Far and wide, the reputation of Disneyland stands out primarily, even beyond the show itself, for the courtesy of the people handling the public, and the cleanliness and friendliness of the place. I’ve always said in my end of the work that it takes people to run a business. You people have been the heart and the running soul of this business.
Two new significant additions debuted in July 18, 1965, the anniversary of the Park’s public opening. Walt, Lillian Disney, and Julie Reihm together opened Great Moments with Mr. Lincoln as the first of Disney’s 1964/65 New York World’s Fair attractions to be relocated to Disneyland. The Plaza Inn restaurant opened near the Park’s hub, a new venue that had been previewed on Walt Disney’s Wonderful World of Color television show. A press party was held at the eatery where Walt, Reihm, and Mickey Mouse cut a ceremonial cake topped with a castle.
Beyond the relatively sparse new offerings, it was anticipation of things to come that added to the public fervor. Walt told the press that “plans for Disneyland for the next three years amount to more than three times the original investment.” In 1966, New Orleans Square would open along with “it’s a small world” and the Primeval World addition to the Disneyland Railroad. In 1967, the new Tomorrowland would give the Park’s eastern side a facelift. In 1965, Walt told the Mayor of Anaheim that Tomorrowland was “the toughest job.”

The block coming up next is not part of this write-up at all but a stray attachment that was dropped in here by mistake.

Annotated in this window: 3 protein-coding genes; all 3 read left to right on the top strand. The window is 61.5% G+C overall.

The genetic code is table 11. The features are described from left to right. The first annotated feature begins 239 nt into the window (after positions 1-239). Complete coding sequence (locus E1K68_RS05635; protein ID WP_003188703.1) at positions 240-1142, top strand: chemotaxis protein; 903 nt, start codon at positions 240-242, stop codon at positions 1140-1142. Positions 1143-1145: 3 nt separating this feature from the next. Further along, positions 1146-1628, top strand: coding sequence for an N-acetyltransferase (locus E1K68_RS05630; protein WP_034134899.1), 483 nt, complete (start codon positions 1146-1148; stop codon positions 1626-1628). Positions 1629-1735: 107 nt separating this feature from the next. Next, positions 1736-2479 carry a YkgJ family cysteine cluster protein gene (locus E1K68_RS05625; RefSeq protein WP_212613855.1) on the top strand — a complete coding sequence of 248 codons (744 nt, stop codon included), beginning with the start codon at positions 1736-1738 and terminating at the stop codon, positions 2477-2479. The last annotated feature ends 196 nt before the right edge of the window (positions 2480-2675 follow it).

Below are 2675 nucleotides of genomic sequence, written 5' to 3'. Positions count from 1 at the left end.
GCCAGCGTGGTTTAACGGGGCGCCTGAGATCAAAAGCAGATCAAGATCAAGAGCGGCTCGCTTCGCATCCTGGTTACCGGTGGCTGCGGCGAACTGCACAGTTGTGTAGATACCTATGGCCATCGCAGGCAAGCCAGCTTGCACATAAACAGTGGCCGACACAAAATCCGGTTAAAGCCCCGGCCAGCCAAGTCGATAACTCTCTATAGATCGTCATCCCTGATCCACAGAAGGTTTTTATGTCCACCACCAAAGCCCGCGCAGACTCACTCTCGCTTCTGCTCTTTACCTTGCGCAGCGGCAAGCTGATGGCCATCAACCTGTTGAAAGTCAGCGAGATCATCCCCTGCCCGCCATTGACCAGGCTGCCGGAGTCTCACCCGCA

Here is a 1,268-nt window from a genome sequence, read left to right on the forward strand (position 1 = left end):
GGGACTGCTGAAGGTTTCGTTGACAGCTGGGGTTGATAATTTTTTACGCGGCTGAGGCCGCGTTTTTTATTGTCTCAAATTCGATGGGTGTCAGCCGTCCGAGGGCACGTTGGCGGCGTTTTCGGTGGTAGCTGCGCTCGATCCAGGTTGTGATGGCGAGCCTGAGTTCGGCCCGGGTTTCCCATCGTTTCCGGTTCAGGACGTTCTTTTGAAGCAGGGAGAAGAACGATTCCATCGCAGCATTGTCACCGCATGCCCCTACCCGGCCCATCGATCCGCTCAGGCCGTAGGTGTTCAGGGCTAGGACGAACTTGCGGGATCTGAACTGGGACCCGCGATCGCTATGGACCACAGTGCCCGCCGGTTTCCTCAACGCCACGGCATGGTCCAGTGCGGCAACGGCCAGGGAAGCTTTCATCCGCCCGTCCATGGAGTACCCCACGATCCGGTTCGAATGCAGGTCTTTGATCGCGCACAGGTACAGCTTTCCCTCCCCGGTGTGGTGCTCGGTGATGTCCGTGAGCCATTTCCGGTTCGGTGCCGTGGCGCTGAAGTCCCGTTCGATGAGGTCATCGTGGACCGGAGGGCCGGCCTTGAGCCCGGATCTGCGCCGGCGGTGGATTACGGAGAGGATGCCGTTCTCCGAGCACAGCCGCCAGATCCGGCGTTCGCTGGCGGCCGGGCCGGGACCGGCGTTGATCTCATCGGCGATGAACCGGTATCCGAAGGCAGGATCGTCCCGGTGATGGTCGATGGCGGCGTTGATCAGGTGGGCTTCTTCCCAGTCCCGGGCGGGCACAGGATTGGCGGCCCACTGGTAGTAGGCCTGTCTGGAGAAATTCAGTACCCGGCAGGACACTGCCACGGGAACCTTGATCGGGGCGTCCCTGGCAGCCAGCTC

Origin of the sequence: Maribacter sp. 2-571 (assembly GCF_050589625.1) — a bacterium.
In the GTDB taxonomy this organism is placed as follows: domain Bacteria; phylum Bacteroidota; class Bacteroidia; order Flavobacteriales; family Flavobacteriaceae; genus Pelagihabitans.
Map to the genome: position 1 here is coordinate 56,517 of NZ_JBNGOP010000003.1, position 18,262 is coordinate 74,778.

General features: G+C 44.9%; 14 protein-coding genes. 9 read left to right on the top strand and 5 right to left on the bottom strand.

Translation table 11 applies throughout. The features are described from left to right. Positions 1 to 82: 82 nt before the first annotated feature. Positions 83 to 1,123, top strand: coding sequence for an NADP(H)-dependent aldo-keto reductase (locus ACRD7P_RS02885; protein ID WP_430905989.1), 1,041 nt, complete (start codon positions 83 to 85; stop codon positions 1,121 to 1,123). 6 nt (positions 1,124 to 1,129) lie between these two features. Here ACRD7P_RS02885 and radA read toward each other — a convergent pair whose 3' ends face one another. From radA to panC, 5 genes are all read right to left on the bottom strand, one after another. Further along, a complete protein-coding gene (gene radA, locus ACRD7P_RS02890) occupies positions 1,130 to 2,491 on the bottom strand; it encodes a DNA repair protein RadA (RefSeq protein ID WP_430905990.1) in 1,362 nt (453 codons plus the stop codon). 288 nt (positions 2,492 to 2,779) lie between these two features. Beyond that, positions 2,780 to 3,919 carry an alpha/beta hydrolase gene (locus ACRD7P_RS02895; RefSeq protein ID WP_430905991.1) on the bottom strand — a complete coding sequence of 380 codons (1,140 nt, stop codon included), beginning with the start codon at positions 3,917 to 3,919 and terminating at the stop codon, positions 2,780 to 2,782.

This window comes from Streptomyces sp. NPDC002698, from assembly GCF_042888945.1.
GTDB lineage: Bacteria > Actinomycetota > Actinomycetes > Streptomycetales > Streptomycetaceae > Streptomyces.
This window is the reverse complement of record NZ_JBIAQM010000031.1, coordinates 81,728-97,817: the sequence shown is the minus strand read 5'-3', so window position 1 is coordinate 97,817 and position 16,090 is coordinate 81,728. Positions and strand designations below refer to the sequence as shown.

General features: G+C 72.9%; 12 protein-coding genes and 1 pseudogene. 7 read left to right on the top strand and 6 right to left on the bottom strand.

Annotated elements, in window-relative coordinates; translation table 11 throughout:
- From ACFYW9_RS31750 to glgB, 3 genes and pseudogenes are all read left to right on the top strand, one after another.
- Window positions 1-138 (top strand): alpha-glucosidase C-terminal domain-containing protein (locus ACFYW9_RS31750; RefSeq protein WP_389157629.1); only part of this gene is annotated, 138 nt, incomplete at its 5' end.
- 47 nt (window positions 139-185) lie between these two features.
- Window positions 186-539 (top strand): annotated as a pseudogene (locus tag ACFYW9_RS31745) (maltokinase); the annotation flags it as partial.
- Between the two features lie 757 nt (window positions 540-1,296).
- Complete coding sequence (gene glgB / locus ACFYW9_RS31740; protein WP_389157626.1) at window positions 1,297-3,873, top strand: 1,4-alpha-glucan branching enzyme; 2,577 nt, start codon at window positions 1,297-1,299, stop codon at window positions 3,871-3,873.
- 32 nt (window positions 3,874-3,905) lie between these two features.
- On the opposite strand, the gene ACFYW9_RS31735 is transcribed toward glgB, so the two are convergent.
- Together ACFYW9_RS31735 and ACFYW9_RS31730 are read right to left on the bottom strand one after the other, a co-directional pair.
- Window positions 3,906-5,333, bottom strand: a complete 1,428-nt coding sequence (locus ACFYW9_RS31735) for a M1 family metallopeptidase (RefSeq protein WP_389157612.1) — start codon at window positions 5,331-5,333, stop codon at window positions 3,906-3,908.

On the same day that the “Disneyland 10th Anniversary” episode aired, Disneyland Cast Members gathered at the Disneyland Hotel for a celebration honoring those who had been working at the Park since 1955. Both Walt and Roy Disney attended and spoke to the crowd. “Far and wide,” the elder Disney brother explained, “the reputation of Disneyland stands out primarily, even beyond the show itself, for the courtesy of the people handling the public, and the cleanliness and friendliness of the place. I’ve always said in my end of the work that it takes people to run a business. You people have been the heart and the running soul of this business.”
Walt, always looking ahead, capped off their remarks: “It’s just been a sort of dress rehearsal, and we’re just getting started. So if any of you start to rest on your laurels, just forget it.” (The crowd broke into applause at this.) Walt continued, “The show goes on next year.”
Lucas O. Seastrom is a writer, filmmaker, and contracting historian for The Walt Disney Family Museum.
Image sources (listed in order of appearance):
- Parade in front of Sleeping Beauty Castle, “Disneyland 10th Anniversary” (1965); courtesy of the Walt Disney Archives Photo Library; © Disney
- Walt Disney holding camera, “Disneyland 10th Anniversary” (1965); courtesy of the Walt Disney Archives Photo Library; © Disney
- Mickey Mouse, Goofy, and Pluto on parade float; 1965; courtesy of the Walt Disney Archives Photo Library; © Disney